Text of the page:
A good business owner understands how important keeping track of all expenditures is for accounting purposes. While keeping receipts can be quite a pain, it is an important step in tracking expenditures. The idea of having to remember to ask for receipts and keeping up with them can feel frustrating. Thankfully, the IRS does not require that receipts be in paper form, so all receipts may be digitized.

When saving receipts, “the more the merrier” seems to be the best policy. It would be better to save extra receipts that were not needed than to start filing your taxes and realize that some important receipts are missing.

According to the IRS, some key receipts that should always be kept are:

  • Gross receipts: the income received from a business.
  • Cash register tapes
  • Deposit information (cash and credit sales)
  • Receipt books
  • Invoices
  • Purchases: items that are bought to sell to customers.
  • Canceled checks or other documents showing proof of payment/electronic funds transfer
  • Cash register tape receipts
  • Credit card receipts and statements
  • Invoices
  • Expenses: costs that are needed to keep the business running.
  • Canceled checks or other documents showing proof of payment/electronic funds transferred
  • Cash register tape receipts
  • Account statements
  • Web Hosting
  • Internet and phone bills
  • Credit card receipts and statements
  • Invoices
  • Travel, Transportation, Entertainment, and Gift Expenses
  • Assets such as furniture or machinery that were purchased for the business

Digitizing receipts and saving them in monthly folders on your computer is an easy way to keep up with them. If saving actual paper receipts and cash register tape receipts is the preferred method, then a good filing system where receipts are filed by month and within each month by category is the best bet. This will make month-end and year-end closeouts much easier to manage.

7. Inadequate Financial Planning

Not knowing what the end goal is could be a huge deal. Many small businesses start with a small cash flow and grow with time. However, if you wish to start with a higher cash flow, you could try applying for a grant (ex: a minority grant, if applicable) to ensure that you have a higher cash flow—and possibly even assistance with the financial planning of your new business.

Knowing how much money is coming into and out of the business is essential to success. You should not just assume that you are selling enough, so the financials must be fine. In truth, you need to evaluate your financials on a daily, weekly or, at the very least, monthly basis to understand how the business is doing. Creating financial plans and setting goals will allow you to stay on track with your end financial goal.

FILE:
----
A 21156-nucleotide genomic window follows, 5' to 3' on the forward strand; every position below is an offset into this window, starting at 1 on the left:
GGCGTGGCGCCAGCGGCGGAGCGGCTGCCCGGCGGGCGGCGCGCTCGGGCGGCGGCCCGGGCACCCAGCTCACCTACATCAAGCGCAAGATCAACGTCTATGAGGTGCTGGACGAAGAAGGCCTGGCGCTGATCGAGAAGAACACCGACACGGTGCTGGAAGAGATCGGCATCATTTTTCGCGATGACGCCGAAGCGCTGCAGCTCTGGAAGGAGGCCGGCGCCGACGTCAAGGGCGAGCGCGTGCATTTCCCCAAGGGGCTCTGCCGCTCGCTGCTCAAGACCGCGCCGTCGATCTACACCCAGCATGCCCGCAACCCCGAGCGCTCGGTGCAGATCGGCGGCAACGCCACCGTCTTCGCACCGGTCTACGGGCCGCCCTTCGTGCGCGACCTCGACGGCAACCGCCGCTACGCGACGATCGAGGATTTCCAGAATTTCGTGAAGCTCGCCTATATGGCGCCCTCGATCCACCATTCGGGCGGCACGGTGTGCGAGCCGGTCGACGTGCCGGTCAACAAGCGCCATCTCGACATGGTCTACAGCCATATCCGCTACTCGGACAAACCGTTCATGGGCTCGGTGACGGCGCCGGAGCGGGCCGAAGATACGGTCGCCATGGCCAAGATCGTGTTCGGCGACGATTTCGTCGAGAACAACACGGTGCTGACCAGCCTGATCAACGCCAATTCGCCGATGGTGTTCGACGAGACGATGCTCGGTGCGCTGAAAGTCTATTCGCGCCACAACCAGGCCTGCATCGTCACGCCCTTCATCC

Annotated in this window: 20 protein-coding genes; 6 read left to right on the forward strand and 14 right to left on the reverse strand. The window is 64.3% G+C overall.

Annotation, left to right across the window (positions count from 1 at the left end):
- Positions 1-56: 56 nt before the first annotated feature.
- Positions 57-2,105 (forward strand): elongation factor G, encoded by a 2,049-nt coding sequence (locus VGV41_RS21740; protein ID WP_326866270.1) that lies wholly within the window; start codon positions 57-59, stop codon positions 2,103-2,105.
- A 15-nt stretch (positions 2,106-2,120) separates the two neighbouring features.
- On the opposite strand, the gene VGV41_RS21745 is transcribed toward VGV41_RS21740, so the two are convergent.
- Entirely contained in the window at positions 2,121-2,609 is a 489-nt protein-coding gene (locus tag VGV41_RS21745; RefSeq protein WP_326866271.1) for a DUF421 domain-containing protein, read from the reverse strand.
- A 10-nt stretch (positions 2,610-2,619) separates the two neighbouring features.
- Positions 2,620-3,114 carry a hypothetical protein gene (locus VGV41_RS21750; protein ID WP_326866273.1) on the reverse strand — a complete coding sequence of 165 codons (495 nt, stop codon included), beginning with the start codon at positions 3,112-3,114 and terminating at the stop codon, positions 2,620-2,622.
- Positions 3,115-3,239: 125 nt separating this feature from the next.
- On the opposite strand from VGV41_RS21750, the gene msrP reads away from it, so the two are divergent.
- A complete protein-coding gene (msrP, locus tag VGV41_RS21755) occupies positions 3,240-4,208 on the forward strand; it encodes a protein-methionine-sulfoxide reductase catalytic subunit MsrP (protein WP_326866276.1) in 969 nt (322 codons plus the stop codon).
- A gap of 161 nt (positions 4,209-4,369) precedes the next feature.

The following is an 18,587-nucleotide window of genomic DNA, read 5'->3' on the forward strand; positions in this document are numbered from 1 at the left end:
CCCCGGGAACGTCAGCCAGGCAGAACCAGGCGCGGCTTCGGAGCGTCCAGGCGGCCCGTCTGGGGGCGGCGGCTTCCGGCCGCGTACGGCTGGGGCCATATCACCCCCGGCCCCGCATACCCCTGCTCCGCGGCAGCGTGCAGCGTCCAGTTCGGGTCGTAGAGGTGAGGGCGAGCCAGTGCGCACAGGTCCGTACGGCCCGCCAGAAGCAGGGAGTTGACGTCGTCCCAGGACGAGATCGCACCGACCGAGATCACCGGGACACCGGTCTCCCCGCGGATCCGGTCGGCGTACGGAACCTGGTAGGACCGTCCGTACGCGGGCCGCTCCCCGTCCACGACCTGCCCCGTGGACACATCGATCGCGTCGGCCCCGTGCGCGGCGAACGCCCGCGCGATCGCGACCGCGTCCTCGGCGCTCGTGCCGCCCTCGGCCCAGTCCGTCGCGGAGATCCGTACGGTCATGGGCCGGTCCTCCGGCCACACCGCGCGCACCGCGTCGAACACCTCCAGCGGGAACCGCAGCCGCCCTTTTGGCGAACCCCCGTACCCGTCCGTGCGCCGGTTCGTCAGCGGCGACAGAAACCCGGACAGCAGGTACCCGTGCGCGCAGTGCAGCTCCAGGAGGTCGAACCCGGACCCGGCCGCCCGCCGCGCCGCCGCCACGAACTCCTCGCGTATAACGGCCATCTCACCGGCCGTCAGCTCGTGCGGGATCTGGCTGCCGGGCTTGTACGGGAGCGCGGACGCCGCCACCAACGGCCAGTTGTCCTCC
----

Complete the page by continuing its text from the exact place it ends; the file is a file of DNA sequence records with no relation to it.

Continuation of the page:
Average Hours Spent on Steps of the Financial Planning Process Over the First 12 Months

Image Source: Kitces

8. Not Having a Business Plan

Part of good financial planning is having a business plan. If you are unsure how to make one, there are great online resources available to help you prepare one. Starting a business off with a business proposal will let you establish a key path on how to structure, run, and grow the business while staying on track for financial goals.

9. Mathematical Errors

Manual entries are always prone to error, and mathematical errors due to manual entry can be disastrous. It is always important to double-check calculations and data entry to ensure that all of the information is accurate. A transposed number or a wrong formula can be a huge deal in small business accounting.

Rushing accounting is never advisable. Sometimes it is best to process everything in one day, but wait a few hours or go back the next morning and double-check the work. A few hours away can make a world of difference and help you catch any errors that were made in a rush.

10. Not Managing Billing Properly

Not keeping up with invoicing or billing, and not knowing when and how to charge sales tax,  can quickly become a very serious problem. Late fees, interest, and penalties can quickly add up, taking away from your overall revenue. Knowing how to do this efficiently will ensure that there is a good cash flow so you can use the revenue to pay for expenses and other needs.

In this case, auto-paying for certain expenses can be a very good thing. Utilities, rent, subscriptions, and other business expenses can be put on automatic payments so that you do not need to remember to go back and pay these things every month. Simply ensure that these expenses are going on the business credit card or other business accounts to stay organized.

How to be a Successful Small Business Owner

The rules above provide great guidelines on what not to do with a new business. If new business owners avoid the mistakes above, they are already one step ahead of everyone else in ensuring that their business is successful. Good planning and avoiding common accounting mistakes will only improve the chances of the business being successful.